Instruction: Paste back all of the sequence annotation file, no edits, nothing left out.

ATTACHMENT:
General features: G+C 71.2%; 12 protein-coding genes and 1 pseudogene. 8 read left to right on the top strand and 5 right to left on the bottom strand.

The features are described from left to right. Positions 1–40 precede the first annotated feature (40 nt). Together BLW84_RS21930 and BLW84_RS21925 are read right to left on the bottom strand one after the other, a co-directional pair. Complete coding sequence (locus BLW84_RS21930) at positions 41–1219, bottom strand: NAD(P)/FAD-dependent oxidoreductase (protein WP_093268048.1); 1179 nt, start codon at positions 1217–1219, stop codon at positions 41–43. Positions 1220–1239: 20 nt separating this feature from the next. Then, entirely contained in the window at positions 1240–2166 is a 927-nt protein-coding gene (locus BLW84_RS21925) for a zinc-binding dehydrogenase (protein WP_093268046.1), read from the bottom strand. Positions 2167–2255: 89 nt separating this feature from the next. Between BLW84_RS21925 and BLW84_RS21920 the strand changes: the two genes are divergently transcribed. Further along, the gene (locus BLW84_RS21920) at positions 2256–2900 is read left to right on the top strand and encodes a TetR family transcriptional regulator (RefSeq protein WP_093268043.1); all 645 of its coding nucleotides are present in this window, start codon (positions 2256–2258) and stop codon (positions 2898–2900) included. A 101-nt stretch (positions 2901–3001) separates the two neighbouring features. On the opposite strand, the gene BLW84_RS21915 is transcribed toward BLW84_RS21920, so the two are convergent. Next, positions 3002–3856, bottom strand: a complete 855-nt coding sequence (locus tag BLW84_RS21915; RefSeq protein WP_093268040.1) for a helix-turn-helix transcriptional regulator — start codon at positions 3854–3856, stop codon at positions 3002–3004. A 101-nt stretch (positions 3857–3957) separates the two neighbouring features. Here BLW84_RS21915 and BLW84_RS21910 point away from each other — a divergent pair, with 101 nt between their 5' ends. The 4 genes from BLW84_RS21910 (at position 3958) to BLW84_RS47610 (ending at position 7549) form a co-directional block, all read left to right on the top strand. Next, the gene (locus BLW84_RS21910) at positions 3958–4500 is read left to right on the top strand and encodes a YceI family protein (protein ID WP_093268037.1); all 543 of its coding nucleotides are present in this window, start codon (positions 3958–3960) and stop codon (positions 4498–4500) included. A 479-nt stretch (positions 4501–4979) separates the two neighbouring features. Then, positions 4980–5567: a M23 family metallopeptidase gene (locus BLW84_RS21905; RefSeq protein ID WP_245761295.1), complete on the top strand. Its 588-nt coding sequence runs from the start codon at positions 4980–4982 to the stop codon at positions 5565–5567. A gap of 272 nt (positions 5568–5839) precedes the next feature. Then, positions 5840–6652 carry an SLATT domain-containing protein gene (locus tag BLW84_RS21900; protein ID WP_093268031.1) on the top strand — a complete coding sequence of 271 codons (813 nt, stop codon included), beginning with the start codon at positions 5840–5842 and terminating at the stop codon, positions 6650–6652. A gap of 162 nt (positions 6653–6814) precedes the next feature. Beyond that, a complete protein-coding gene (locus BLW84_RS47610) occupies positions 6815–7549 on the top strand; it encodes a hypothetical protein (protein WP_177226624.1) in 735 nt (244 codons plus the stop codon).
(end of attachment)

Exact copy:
General features: G+C 71.2%; 12 protein-coding genes and 1 pseudogene. 8 read left to right on the top strand and 5 right to left on the bottom strand.

The features are described from left to right. Positions 1–40 precede the first annotated feature (40 nt). Together BLW84_RS21930 and BLW84_RS21925 are read right to left on the bottom strand one after the other, a co-directional pair. Complete coding sequence (locus BLW84_RS21930) at positions 41–1219, bottom strand: NAD(P)/FAD-dependent oxidoreductase (protein WP_093268048.1); 1179 nt, start codon at positions 1217–1219, stop codon at positions 41–43. Positions 1220–1239: 20 nt separating this feature from the next. Then, entirely contained in the window at positions 1240–2166 is a 927-nt protein-coding gene (locus BLW84_RS21925) for a zinc-binding dehydrogenase (protein WP_093268046.1), read from the bottom strand. Positions 2167–2255: 89 nt separating this feature from the next. Between BLW84_RS21925 and BLW84_RS21920 the strand changes: the two genes are divergently transcribed. Further along, the gene (locus BLW84_RS21920) at positions 2256–2900 is read left to right on the top strand and encodes a TetR family transcriptional regulator (RefSeq protein WP_093268043.1); all 645 of its coding nucleotides are present in this window, start codon (positions 2256–2258) and stop codon (positions 2898–2900) included. A 101-nt stretch (positions 2901–3001) separates the two neighbouring features. On the opposite strand, the gene BLW84_RS21915 is transcribed toward BLW84_RS21920, so the two are convergent. Next, positions 3002–3856, bottom strand: a complete 855-nt coding sequence (locus tag BLW84_RS21915; RefSeq protein WP_093268040.1) for a helix-turn-helix transcriptional regulator — start codon at positions 3854–3856, stop codon at positions 3002–3004. A 101-nt stretch (positions 3857–3957) separates the two neighbouring features. Here BLW84_RS21915 and BLW84_RS21910 point away from each other — a divergent pair, with 101 nt between their 5' ends. The 4 genes from BLW84_RS21910 (at position 3958) to BLW84_RS47610 (ending at position 7549) form a co-directional block, all read left to right on the top strand. Next, the gene (locus BLW84_RS21910) at positions 3958–4500 is read left to right on the top strand and encodes a YceI family protein (protein ID WP_093268037.1); all 543 of its coding nucleotides are present in this window, start codon (positions 3958–3960) and stop codon (positions 4498–4500) included. A 479-nt stretch (positions 4501–4979) separates the two neighbouring features. Then, positions 4980–5567: a M23 family metallopeptidase gene (locus BLW84_RS21905; RefSeq protein ID WP_245761295.1), complete on the top strand. Its 588-nt coding sequence runs from the start codon at positions 4980–4982 to the stop codon at positions 5565–5567. A gap of 272 nt (positions 5568–5839) precedes the next feature. Then, positions 5840–6652 carry an SLATT domain-containing protein gene (locus tag BLW84_RS21900; protein ID WP_093268031.1) on the top strand — a complete coding sequence of 271 codons (813 nt, stop codon included), beginning with the start codon at positions 5840–5842 and terminating at the stop codon, positions 6650–6652. A gap of 162 nt (positions 6653–6814) precedes the next feature. Beyond that, a complete protein-coding gene (locus BLW84_RS47610) occupies positions 6815–7549 on the top strand; it encodes a hypothetical protein (protein WP_177226624.1) in 735 nt (244 codons plus the stop codon).